Following reform of the Arkansas judiciary, Lee Seamster was appointed as chancery judge of the newly created 13th Chancery Court on February 20, 1925. The court's district included Washington Benton, Carroll and Madison Counties. He won a six-year term the following year in an unopposed election, and was also unopposed in 1930 and 1936.[2][3] He would hold the position until voluntary retirement in 1943.[6] During his tenure, Seamster adjudicated thousands of cases, including many involving financial institutions, highways, and business transactions between farmers and ranchers. The cases represented a microcosm of the larger issues plaguing the state at the time, which often saw banks run insolvent and did not have a highway fund.

Seamster's political profile quickly grew during his judgeship. He actively supported Governor Harvey Parnell in 1928 and 1930, and considered a run for governor himself in early 1932. Seamster was even mentioned as a "probable candidate" by local newspapers.[11][12] Seamster elected against running, instead managing Dwight H. Blackwood's failed campaign for the Democratic gubernatorial nomination.[13] Ultimately, Junius Marion Futrell of Northeast Arkansas, a longtime chancery judge and former state representative in his own right, won the Democratic nomination and 1932 election. Seamster became co-chairman of the Democratic Party of Arkansas, splitting the state's 75 counties equally with A.L. Hutchins of Forrest City and Grover Owens of Little Rock.[14]

Following the death of Arkansas Supreme Court Associate Justice Turner Butler in 1938, rumors of Governor's Carl E. Bailey appointment to fill the position crossed the state. Political friends in the Democratic party were the heavy favorite, including Seamster, and even Bailey himself resigning as governor to take the position. The Washington County Bar Association and county officials sent a telegram to the governor recommending Seamster.[15] Governor Bailey instead appointed W.R. Donham to fill the remainder of the term.

Following retirement, Seamster entered private practice from the Eason Building at 100 West Center in Fayetteville on the Fayetteville Square. Seamster campaign manager in the Arkansas 3rd district for J. William Fulbright's successful 1944 Senate campaign, running the campaign's Fayetteville headquarters.[16] In 1947, he was extremely well respected in the legal and political communities, described as "one of the most capable attorneys in the State of Arkansas" and "Mr. Seamster possesses a stateman's grasp of affairs and ever keeps pace with the best thinking men of the age".[17] Seamster was a prolific jurist, hearing 16,001 cases, with only 141 of his cases being appealed, and only 33 of those being reversed upon appeal.[3]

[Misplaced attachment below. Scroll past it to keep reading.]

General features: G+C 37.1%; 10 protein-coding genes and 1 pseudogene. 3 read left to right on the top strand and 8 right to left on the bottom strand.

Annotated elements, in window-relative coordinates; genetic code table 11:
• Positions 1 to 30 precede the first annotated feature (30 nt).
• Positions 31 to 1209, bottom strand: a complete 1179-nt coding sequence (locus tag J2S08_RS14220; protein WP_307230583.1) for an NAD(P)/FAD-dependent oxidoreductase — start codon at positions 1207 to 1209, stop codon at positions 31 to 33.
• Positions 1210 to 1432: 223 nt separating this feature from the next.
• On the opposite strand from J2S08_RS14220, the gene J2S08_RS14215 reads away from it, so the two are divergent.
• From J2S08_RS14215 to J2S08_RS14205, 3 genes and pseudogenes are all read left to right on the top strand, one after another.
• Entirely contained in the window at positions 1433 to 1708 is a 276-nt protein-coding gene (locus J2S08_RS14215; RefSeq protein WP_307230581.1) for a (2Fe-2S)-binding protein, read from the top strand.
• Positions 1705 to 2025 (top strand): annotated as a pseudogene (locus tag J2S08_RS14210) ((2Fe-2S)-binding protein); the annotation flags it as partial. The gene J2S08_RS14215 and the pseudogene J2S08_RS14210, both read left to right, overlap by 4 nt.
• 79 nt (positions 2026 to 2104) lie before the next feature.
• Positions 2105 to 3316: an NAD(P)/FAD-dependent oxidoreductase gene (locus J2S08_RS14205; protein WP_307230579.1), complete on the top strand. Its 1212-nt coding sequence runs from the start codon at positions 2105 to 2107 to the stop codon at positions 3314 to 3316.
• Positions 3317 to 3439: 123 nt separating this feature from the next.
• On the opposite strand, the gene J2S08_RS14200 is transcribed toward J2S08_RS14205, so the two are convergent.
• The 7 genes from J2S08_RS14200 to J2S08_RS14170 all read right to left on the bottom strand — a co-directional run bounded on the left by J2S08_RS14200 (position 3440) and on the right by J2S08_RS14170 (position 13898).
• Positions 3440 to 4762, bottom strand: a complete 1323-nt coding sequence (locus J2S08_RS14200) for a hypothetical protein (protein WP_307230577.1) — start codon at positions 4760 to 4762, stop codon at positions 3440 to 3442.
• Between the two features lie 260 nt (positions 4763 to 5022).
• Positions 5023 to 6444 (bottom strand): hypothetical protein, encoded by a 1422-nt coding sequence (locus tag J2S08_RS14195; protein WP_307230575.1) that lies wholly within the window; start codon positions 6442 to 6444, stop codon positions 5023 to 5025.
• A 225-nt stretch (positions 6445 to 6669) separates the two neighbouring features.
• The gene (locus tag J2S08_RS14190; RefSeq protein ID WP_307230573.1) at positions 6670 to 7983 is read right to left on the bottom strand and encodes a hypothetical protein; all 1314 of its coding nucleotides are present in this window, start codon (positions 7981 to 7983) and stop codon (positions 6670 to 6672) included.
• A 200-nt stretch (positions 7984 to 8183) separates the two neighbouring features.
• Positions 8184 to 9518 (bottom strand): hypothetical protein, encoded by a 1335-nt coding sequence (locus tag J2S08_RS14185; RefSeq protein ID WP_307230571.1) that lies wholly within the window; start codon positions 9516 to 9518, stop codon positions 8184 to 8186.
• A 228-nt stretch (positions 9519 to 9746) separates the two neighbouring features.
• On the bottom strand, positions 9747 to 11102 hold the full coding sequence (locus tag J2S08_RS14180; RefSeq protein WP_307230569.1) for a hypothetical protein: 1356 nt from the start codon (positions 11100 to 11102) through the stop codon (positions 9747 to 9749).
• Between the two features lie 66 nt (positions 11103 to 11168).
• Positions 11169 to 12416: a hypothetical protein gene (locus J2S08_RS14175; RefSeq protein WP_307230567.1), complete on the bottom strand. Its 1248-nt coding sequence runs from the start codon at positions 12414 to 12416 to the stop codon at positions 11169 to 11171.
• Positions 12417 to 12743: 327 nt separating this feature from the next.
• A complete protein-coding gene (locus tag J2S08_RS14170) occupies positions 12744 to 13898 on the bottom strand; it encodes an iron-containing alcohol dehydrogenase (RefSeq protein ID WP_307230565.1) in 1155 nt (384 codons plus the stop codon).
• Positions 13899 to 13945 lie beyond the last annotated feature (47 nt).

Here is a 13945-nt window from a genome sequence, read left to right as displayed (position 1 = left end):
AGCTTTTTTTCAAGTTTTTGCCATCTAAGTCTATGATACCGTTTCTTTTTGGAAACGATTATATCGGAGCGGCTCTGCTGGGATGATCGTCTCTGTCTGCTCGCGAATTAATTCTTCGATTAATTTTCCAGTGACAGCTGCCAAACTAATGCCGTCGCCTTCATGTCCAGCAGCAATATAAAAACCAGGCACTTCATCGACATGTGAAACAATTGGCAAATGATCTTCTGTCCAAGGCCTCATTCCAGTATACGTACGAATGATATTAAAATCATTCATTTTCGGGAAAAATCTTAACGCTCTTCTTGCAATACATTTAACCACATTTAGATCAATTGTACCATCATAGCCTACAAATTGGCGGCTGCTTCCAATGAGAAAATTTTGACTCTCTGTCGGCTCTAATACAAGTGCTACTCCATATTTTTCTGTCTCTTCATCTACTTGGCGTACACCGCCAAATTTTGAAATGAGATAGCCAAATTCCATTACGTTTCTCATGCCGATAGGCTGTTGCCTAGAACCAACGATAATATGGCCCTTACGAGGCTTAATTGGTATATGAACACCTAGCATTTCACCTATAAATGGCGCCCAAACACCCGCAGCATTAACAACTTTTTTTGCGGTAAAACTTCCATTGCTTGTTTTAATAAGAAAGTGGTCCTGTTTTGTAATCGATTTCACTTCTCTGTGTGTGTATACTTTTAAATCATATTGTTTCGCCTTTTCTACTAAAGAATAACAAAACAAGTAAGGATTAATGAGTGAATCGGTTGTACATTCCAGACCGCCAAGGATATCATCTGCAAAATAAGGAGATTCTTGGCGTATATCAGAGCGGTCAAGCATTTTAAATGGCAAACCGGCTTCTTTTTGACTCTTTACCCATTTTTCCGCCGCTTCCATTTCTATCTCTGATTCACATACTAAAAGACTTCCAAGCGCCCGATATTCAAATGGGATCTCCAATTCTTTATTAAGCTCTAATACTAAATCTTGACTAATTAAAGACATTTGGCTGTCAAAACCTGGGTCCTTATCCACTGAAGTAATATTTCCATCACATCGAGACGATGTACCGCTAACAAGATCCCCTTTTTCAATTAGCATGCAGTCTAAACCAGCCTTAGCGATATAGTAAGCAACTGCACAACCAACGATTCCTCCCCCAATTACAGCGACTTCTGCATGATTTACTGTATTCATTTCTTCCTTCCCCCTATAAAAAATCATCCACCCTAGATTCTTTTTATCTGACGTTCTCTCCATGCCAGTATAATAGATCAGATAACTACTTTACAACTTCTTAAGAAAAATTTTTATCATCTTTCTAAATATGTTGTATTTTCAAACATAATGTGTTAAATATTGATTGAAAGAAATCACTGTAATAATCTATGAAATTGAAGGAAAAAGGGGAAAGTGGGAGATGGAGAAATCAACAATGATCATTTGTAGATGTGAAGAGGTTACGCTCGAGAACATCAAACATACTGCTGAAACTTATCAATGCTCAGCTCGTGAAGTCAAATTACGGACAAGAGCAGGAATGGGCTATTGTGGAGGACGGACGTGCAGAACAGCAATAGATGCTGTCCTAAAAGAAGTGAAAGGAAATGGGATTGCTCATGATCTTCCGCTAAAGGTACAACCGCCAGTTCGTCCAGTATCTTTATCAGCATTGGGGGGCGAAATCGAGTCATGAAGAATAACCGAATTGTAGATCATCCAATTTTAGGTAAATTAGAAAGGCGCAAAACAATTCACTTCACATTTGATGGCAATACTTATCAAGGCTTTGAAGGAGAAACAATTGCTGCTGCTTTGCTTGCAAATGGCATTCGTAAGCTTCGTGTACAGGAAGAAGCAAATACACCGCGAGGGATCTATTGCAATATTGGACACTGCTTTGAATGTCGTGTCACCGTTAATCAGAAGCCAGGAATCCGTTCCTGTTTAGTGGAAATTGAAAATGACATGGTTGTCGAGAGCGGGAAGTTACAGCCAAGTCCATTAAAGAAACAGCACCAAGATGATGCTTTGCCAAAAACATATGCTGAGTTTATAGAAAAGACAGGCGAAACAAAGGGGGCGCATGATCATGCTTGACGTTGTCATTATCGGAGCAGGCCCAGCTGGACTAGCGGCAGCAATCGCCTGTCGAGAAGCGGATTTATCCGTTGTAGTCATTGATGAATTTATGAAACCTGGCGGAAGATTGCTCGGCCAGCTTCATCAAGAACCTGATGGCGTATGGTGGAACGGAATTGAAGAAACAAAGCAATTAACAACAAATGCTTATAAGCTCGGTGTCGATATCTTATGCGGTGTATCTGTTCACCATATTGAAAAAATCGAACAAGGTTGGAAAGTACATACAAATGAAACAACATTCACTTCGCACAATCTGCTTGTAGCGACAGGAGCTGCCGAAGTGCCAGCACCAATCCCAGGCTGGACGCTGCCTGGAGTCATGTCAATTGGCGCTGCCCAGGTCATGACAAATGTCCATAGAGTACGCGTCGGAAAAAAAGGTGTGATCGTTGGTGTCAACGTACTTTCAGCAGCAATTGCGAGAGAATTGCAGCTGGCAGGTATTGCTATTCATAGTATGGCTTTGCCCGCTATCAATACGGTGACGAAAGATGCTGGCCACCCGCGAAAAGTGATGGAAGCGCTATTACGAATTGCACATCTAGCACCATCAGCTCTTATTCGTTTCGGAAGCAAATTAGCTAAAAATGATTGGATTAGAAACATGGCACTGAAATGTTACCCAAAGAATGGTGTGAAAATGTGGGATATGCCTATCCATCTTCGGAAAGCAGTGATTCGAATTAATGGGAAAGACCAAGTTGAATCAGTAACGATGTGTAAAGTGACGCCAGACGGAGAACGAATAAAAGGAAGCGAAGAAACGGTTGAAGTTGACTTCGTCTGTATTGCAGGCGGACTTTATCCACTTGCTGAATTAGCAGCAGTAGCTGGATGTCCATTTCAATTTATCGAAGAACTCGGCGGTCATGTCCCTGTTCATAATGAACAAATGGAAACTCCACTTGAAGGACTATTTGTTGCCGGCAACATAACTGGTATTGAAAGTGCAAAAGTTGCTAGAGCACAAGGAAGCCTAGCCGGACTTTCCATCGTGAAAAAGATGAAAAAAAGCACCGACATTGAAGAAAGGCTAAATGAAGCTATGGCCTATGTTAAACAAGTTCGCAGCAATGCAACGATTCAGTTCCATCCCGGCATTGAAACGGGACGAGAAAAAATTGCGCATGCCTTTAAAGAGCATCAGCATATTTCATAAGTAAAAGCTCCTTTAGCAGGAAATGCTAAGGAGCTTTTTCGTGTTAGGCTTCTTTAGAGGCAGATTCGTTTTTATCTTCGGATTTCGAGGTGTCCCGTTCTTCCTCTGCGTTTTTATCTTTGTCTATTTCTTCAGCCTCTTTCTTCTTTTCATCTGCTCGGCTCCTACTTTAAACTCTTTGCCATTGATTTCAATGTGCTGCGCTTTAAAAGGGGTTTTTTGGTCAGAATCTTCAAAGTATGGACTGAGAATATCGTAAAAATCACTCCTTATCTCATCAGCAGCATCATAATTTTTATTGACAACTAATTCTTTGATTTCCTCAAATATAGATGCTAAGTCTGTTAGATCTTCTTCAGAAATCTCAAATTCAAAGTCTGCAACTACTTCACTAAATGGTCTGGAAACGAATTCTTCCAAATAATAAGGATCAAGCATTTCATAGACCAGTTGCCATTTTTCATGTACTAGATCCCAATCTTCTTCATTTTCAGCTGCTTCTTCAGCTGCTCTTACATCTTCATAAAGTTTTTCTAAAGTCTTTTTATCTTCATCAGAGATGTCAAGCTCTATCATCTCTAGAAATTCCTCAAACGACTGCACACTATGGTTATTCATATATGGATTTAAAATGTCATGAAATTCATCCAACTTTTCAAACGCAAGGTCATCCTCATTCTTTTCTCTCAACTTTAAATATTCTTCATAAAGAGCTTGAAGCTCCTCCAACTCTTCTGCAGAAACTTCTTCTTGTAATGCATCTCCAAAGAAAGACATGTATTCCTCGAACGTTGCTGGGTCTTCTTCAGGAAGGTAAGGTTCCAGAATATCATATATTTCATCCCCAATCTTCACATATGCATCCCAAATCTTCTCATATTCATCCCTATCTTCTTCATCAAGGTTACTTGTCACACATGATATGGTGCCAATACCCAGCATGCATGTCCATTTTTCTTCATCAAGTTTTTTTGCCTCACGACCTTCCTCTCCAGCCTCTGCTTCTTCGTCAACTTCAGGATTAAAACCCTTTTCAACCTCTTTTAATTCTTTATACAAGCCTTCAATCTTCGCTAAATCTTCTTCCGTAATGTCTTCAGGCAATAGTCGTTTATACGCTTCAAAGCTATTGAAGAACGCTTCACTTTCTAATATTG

Later career

Arkansas House of Representatives

Seamster's office was located in this building at the northwest corner of the Fayetteville Square
Seamster's office was located in this building at the northwest corner of the Fayetteville Square

Seamster ran to represent Washington County in the Arkansas House of Representatives in 1947. He challenged incumbent Paul C. Davis of Summers. Davis published an affidavit in The Northwest Arkansas Times detailing a conversation he had with Jim Gregory, a prominent Fayetteville resident, shortly after announcing his reelection campaign. Gregory said he was a member of a "committee" of six powerful men who had already "selected" two men for the two state representative positions, one of them being Lee Seamster. Davis offered to fund Davis' run for county treasurer or city clerk, and bribed and threatened Davis after he refused to withdraw.[18] A campaign ad for Seamster described his focus on farmers, broilers, ranchers, dairy men, and educators. It also referenced his knowledge of highway laws.[19]

On August 16, Seamster was announced as the winner of the Democratic primary, with 2,742 votes to 2,342 for Davis. A recount was requested by Davis, and the 130 vote margin was confirmed and certified.[20] During the Solid South period, winning Democratic primaries was tantamount to election.

Seamster worked as a legislative advisor to Governor Sid McMath during the 1949 legislative session.[21] Seamster was appointed to his former position as chancery judge by Governor Sid McMath on August 30, 1949, following news that John K. Butts was killed in a car accident. Seamster would remain in the position until December 31, 1950, and be ineligible to run for reelection in the 1950 election.[3] He returned to work as a legislative advisor in 1951.[21]

Supreme Court

He authored fifteen opinions during his time as Chief Justice.

After his time on the court, Seamster worked as a legislative advisor to Orval Faubus in 1957.[21]

Personal life

The Seamsters were married in Bentonville in 1908. They had three children: Bernal D. Seamster, Margaret Jane Seamster, Dorothy Louise Seamster. They lived at "Country Gardens", a home at 410 Holly Street in Fayetteville near the Wilson Park Historic District.[22] The Seamsters hosted several events at Country Gardens, frequently covered by the society pages of the local newspapers.[23]